Facebook and Google are obeying the Vietnamese government in censoring criticism and repressing dissent, says human rights group Amnesty International.
Vietnamese authorities have a reputation for restricting freedom of speech and in recent years several bloggers have been jailed for publishing articles critical of the Communist state.
“In the last decade, freedom of expression flourished on Facebook and YouTube in Vietnam. More recently, however, authorities began focusing on peaceful online expression as an existential threat to the regime,” said Ming Yu Hah, Amnesty International’s deputy regional director for campaigns.
“Today these platforms have become hunting grounds for censors, military cyber-troops and state-sponsored trolls harassing human rights activists. The platforms themselves are increasingly complicit.”
Amnesty’s report is based on interviews with human rights activists, including former prisoners of conscience and their lawyers. The activists claim that their content posted on Facebook and YouTube is being increasingly blocked in Vietnam.
Journalist Truong Chau Huu Danh posted on Facebook about an alleged corruption scandal in Vietnam, but was later notified by the platform that his posts had been restricted in Vietnam due to “local legal restrictions”. He was not given any way to contest this, he said.
Facebook announced in April it would “significantly increase” compliance with Vietnamese government requests to take down content. Since then, the number of times the social media platform has restricted content in Vietnam has increased by nearly 1,000%.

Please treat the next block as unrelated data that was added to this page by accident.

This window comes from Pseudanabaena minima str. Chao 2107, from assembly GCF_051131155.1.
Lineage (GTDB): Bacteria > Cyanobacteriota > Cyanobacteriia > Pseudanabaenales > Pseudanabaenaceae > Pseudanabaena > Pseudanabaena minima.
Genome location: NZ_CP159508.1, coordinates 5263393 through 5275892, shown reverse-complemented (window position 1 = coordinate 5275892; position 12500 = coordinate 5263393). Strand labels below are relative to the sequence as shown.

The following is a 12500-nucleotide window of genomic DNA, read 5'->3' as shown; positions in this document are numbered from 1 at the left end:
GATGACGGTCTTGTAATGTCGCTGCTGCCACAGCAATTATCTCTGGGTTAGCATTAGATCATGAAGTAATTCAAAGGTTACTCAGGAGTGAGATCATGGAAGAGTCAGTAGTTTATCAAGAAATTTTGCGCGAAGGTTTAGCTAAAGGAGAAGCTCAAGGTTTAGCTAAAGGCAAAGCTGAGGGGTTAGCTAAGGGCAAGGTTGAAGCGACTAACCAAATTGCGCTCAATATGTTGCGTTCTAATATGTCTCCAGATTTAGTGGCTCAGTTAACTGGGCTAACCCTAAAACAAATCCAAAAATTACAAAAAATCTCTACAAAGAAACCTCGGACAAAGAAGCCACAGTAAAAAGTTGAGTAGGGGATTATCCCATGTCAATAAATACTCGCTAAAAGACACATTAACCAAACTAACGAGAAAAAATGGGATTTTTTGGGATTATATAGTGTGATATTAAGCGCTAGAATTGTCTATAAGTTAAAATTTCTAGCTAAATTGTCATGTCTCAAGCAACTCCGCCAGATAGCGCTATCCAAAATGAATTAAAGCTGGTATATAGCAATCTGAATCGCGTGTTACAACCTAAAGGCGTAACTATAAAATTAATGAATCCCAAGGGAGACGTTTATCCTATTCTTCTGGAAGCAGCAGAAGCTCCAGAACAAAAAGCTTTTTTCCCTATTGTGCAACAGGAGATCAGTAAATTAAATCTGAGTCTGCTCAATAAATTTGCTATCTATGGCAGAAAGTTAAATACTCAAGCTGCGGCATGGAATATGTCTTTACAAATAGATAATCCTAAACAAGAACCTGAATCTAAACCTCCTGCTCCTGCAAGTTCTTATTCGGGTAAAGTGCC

Google, which owns YouTube, removed over 3,000 YouTube videos critical of the government in response to requests from authorities.
In 2018, Facebook’s revenue from Vietnam was nearly $1bn, almost one third of its total Southeast Asian revenue, says Amnesty. Google is said to have earned nearly half a billion dollars during the same period, primarily from YouTube advertising.
Vietnam has never banned social media companies, but in April this year, two sources at Facebook told Reuters that their local servers were taken offline until they agreed to significantly increase censorship of “anti-state” posts by local users.
A Facebook spokesperson told the BBC, “Over the past few months, we’ve faced additional pressure from the government of Vietnam to restrict more content, however, we will do everything we can to ensure that our services remain available so people can continue to express themselves.”
Google said in a statement to Amnesty that it took the “least restrictive approach to removal by blocking content in the relevant jurisdiction, while still making it available in other jurisdictions globally”.